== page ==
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Old Calendar: St. Athanasius
St. Athanasius, Bishop of Alexandria and a great defender of the orthodox faith, throughout his life opposed the Arian heresy. By denying the Godhead of the Word the Arians turned Christ into a mere man, only higher in grace than others in the eyes of God. St. Athanasius took part in the Council of Nicea in 325 and until the end remained a champion of the faith as it was defined by the Council. In him the Church venerates one of her great Doctors. He was subjected to persecutions for upholding the true teaching concerning the person of Christ and was sent into exile from his see no less than five times. He died at Alexandria in 373 after an episcopate of forty-six years.
A champion of orthodoxy! He did not die a martyr, but his life was martyrdom in the truest sense. Athanasius was the Church's greatest hero in the battle against Arianism (a heresy that denied Christ's divinity). Even as a young deacon at the Council of Nicea (325), he was recognized as "Arius' ablest enemy" and the foremost defender of the Church's faith. After the death of his bishop (328), "the entire Catholic congregation with one accord, as one soul and body, voiced the wish of the dying bishop Alexander that Athanasius should succeed him. Everyone esteemed him as a virtuous, holy man, an ascetic, a true bishop."
There followed fifty years of constant conflict. Under five emperors and by exile on five different occasions, he gave testimony to the truth of the Catholic position. His allegiance to the Church never wavered, his courage never weakened. As consolation in the face of horrendous calumnies and cruel persecution, Athanasius looked to the unwavering love of his Catholic people. Even time brought no mitigation in Arian hatred. For five years he hid in a deep, dry cistern to be safe from their raging wrath and their attempts to assassinate him. The place was known only to one trusted friend who secretly supplied necessary food.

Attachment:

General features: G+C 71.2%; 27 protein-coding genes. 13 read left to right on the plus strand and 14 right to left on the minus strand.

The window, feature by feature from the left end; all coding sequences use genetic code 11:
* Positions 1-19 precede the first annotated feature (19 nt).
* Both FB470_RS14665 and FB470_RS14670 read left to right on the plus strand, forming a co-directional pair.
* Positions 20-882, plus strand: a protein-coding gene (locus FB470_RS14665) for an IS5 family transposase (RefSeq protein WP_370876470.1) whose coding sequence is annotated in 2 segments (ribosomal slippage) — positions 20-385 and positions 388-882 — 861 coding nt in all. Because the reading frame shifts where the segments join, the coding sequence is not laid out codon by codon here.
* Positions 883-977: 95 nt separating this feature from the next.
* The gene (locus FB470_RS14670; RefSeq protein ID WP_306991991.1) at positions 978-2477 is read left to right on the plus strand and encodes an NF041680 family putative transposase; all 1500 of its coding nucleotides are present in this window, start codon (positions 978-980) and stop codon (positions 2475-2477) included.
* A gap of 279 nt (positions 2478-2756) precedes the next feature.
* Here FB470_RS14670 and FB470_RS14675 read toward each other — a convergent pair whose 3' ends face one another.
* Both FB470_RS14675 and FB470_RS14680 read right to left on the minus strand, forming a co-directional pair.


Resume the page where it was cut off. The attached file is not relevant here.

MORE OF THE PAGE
That Athanasius enjoyed God's special protection should have been obvious to all. On one occasion when the emperor's assassins were pursuing him, Athanasius ordered the ship on which he was fleeing to double-back and sail upstream so that he might meet and by-pass his persecutors. Not recognizing the boat upon meeting in semi-darkness, they naively asked whether the ship carrying Athanasius was still far ahead. Calmly and truthfully Athanasius himself called back, "He is not far from here." So his persecutors kept sailing on in the same direction, allowing the saint to complete his escape.
Preserved by divine Providence through a lifetime of trial and danger, he finally died in his own quarters at Alexandria during the reign of the Emperor Valens (373). Athanasius enriched Christian literature with many important works, some pointed toward piety and edification, others polemical and dogmatic in nature. He ruled the Church of Alexandria for forty-six years.
Excerpted from The Church's Year of Grace
, Pius ParschSymbols:
open book; two columns; boat on the Nile; equilateral triangle; open book between two Greek Doric columns; archbishop's pallium; scroll with quotation from his writings.Often Portrayed As:
Bishop arguing with a pagan; bishop holding an open book; bishop standing over a defeated heretic. Things to Do: